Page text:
Results from Phase 3 Trial of IVIG for Alzheimer's Disease
New York, NY - Weill Cornell Medical College neurologist Dr. Norman Relkin reported new findings today from the Phase 3 clinical trial of IVIG (intravenous immunoglobulin - a mixture of antibodies derived from the blood of health donors used for over 30 years to control infection and inflammation) in mild to moderate Alzheimer's disease at the Alzheimer's Association International Conference (AAIC) in Boston, Mass. While the primary study outcomes were negative, observations from the subgroup analyses include whether there may be a dose-dependent reduction of beta amyloid in the blood and brain of IVIG-treated Alzheimer's patients who have the ApoE4 genotype.
The Gammaglobulin Alzheimer's Partnership (GAP) Study was a Phase 3, randomized, double-blind, placebo-controlled clinical trial in 390 people with mild to moderate Alzheimer's disease, conducted at 45 centers in the U.S. and Canada. Two different doses of IVIG were tested versus placebo as add-ons to approved Alzheimer's medications. The drug was administered every two weeks for 18 months. Primary study endpoints were changes on two well-established tests of cognition and daily functioning -- the ADAS-Cog and ADCS-ADL.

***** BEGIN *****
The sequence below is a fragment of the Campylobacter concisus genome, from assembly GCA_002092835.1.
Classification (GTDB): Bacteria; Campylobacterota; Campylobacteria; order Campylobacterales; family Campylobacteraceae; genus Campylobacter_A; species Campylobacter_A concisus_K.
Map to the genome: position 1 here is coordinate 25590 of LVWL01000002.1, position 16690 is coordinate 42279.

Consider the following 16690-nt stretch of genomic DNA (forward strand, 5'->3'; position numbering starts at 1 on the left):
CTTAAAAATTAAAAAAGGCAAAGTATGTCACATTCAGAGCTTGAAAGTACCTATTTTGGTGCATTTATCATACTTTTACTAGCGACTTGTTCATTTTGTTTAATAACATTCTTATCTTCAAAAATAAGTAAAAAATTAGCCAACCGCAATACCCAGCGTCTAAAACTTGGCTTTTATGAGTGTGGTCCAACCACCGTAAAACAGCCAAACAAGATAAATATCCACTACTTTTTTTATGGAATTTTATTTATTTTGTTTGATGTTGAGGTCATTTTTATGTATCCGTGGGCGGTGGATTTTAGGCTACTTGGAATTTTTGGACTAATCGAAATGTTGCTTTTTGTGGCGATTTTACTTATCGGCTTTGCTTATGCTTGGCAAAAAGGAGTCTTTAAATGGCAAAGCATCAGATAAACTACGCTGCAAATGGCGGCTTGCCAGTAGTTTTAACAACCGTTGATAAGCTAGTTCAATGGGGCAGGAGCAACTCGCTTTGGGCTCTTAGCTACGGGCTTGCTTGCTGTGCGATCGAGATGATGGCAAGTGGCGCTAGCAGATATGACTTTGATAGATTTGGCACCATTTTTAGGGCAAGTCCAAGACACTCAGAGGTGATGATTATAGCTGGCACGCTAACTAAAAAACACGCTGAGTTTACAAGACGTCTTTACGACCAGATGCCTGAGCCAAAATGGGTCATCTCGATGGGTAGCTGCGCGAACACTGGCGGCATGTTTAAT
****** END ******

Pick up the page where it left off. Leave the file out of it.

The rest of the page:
In a topline announcement in May, the GAP researchers reported negative results on the GAP study's primary outcomes -- the ADAS-Cog and ADCS-ADL. At the same time, preliminary observations were reported on favorable changes on another cognitive test, the Modified Minimental State Examination (3MS) in two subgroups: people with Alzheimer's who carried the APOE-e4 Alzheimer's risk gene, and those who were moderately impaired. The study was not powered to show statistical significance in these pre-planned subgroup analyses. Continue>
Posted in: On The Horizon | November 12, 2013
Posted in: On The Horizon | July 22, 2015
Posted in: On The Horizon | May 16, 2013